Commercial real estate was still soft across the United States, according to a compilation of reports from Federal Reserve Bank districts known as the Beige Book.

Federal Reserve branches in New York, Philadelphia, Kansas City, and San Francisco reported weakening conditions for commercial and industrial space. Many districts also reported high vacancies and falling rents for commercial properties. Both residential and nonresidential construction remained low while prices remained flat or dipped.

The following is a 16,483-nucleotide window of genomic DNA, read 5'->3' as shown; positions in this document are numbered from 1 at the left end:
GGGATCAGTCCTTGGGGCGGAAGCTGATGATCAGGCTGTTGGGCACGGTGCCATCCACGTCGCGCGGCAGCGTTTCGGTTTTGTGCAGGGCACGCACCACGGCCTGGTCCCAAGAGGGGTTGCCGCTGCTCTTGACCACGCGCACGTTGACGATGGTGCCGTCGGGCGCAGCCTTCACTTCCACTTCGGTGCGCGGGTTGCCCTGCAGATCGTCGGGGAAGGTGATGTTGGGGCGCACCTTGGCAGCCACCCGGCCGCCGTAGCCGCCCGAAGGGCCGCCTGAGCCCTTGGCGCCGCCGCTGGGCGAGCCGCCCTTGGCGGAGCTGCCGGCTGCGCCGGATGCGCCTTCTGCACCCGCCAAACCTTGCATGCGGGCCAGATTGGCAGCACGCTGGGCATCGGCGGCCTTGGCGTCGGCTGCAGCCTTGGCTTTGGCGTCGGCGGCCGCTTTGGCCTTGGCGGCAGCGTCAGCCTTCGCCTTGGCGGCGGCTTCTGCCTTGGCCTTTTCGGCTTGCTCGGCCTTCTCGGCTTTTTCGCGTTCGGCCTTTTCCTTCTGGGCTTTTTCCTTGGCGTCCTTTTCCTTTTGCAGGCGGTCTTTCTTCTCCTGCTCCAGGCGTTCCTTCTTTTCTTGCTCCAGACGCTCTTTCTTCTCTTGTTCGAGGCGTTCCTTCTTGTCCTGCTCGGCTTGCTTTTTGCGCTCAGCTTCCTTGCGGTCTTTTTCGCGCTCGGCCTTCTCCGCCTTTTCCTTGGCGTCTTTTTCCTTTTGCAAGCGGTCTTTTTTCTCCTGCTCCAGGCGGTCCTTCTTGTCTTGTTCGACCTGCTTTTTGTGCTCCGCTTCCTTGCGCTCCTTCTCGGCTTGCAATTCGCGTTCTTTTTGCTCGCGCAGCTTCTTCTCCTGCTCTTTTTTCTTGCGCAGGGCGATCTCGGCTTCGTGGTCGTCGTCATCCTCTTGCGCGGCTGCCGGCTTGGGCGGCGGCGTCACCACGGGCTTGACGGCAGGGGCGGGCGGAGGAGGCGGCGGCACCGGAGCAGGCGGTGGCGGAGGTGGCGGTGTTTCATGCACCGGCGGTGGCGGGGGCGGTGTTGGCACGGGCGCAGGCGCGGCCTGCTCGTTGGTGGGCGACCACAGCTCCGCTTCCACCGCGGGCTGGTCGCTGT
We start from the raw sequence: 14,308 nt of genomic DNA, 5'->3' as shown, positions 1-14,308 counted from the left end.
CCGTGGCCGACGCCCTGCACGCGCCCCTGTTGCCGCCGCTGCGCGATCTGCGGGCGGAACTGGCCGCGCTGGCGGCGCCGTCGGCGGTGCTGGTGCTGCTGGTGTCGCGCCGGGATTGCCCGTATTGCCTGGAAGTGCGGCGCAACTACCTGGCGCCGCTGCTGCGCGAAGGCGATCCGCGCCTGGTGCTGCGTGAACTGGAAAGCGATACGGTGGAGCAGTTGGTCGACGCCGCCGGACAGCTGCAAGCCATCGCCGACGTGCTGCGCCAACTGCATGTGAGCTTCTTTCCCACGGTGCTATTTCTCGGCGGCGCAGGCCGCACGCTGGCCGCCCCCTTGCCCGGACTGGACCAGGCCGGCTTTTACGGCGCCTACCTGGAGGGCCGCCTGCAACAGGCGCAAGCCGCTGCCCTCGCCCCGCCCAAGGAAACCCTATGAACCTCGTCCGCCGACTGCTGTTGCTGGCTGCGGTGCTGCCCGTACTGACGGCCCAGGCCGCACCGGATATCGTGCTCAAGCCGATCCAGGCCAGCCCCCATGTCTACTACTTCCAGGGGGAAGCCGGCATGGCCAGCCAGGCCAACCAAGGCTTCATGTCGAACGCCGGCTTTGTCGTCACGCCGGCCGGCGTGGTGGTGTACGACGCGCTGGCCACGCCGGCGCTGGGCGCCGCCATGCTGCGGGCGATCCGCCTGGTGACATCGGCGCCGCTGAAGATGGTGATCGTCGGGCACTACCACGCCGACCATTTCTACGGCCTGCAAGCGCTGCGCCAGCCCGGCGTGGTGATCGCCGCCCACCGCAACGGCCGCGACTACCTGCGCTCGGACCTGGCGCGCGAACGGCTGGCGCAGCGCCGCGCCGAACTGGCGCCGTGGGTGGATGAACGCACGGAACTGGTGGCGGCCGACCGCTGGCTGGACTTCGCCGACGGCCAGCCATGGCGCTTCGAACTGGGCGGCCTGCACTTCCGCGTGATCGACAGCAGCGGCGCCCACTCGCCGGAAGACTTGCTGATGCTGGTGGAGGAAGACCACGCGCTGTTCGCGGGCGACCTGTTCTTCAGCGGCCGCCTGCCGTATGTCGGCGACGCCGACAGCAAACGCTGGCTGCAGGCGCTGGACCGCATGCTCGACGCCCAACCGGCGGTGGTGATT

Residential sales were up toward the end of last year, the report noted. However, sales of lower-priced and entry level homes did the best. Almost all districts partly attributed the increase to the tax credit extended to first time home owners. The tax credit first expired in November but was then extended to April of this year. One real-estate agent in the Richmond district said the tax credit was keeping people in the game. Several districts reported that the increased sales in November then led to lower sales in December.

Some districts reported deteriorating credit conditions in the real estate market. New York reported increased delinquencies in all loan categories and Boston reported increased commercial real estate loan delinquencies. Both residential and commercial contractors in Cleveland reported difficulties obtaining financing.